ONE OF the downsides to receiving an education at the university level is that students often become blinded to some of the less esoteric lessons they should be learning. The amount of information crammed into our minds during class periods spent discussing Sophocles or Pauli gives us the impression that the act of absorbing this staggering flow of data is the essence of learning.
One of the more important challenges facing students at a college level is that of transformation -- getting ready to enter the adult world. One does not receive a "you are an adult now" card at high school graduation. People continue to learn and mature almost as rapidly in college as they do in adolescence. It is, therefore, important that a university devote some effort to teaching its students how to be good citizens. Apparently, the administration here at the University has forgotten that one of the principal methods of teaching this sort of thing is by example.
Take being a good neighbor, for example. The University's relationship with the community is less than ideal to start off with, of course. It's because of the University that Charlottesville is a "college town," with many of the negatives that name brings. Those negatives are part of the reason the town has difficulty attracting and holding on to the middle-income permanent residents it wants. The city is concerned that the amount of owner-occupied homes in Charlottesville is on the decline, due to the increasing number of single-family homes being converted into rental units for students. So it only adds to the frustration of residents when the University simply turns a deaf ear to their concerns.
In 1997, the Department of Neighborhood Planning and Development Services requested more on-Grounds housing to reverse the trend, and also indicated a desire for the University to be more involved in off-Grounds housing. The University plans to begin construction on new upper-class housing in 2001 -- a full four years after the city's request.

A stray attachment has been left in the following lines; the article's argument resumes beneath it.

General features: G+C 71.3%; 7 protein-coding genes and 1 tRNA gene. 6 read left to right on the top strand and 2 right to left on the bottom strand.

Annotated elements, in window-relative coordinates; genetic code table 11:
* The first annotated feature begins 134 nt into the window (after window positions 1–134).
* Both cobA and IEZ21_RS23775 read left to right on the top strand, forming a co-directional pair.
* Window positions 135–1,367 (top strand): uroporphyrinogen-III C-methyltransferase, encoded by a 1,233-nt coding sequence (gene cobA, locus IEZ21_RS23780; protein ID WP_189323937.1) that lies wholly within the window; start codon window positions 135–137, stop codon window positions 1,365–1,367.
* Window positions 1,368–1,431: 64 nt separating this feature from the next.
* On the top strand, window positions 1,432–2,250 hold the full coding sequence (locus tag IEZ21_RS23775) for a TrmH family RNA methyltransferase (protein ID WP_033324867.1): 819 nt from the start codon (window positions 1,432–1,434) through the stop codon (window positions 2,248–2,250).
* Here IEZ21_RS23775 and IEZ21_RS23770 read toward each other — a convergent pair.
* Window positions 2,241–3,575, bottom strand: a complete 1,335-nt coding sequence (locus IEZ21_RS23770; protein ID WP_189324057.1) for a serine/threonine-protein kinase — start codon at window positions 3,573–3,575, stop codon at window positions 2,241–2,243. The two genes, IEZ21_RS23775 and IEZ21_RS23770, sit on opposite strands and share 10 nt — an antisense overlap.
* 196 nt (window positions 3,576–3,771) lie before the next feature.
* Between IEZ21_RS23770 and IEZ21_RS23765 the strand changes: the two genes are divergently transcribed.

When the Jefferson Park neighborhood residents complained about the ugly new wall that the University was putting up as part of the Scott Stadium expansion, the response was underwhelming. The treatment of this matter by the Board of Visitors was nothing less than a brush-off. The problem was anticipated and should have been forestalled, if the University was interested in being a good neighbor. Of course, the ugly wall is not the only problem. At this point, however, resolving the complaints generated by the new parking garage behind Bryant Hall is impossible. One shouldn't expect the administration to do anything about the speaker volume, either (people can hear the stadium play-by-play clearly from the steps of Cocke Hall). Rather than being a good neighbor, the University is behaving more like the guy next door who never mows his lawn and plays his stereo as loud as humanly possible.
Of course, the University doesn't do such a stellar job of running its own house, either. The eviction of student groups from Peabody Hall shows an appalling lack of respect on the part of the administration for the students. Contracted Independent Organizations that have had rooms there for as long as can be remembered are now scrambling for the tiniest bits of space around Grounds, while others who have been kicked out of their spaces in Newcomb to make way for the evictees make do with crates in a closet.
The University's response to complaints seems to be essentially, "tough, deal with it." That's not good enough. The students ought to be the entire focus of the University. And that means that the problems caused them by the administration deserve more than the ad hoc treatment they have been given so far.
The administration, through all of this, seems to be putting itself first. Whether it's lowering its costs by ignoring the people who live near Scott Stadium, or making itself more comfortable by giving the students it claims to respect the boot, the administration has not acquitted itself well in the past few months. Its behavior shows all the selfishness of a young child who hasn't yet learned how to share.
Higher learning does not just involve what you get when you're in the classroom. Some of the most important lessons you learn in college come from the process of maturing and learning how to interact with others. The administration ought to try and set a better example for the students to follow.
After all, it's hard to mature when your role model behaves like a petulant child.
(Sparky Clarkson's column appears Tuesdays in The Cavalier Daily.)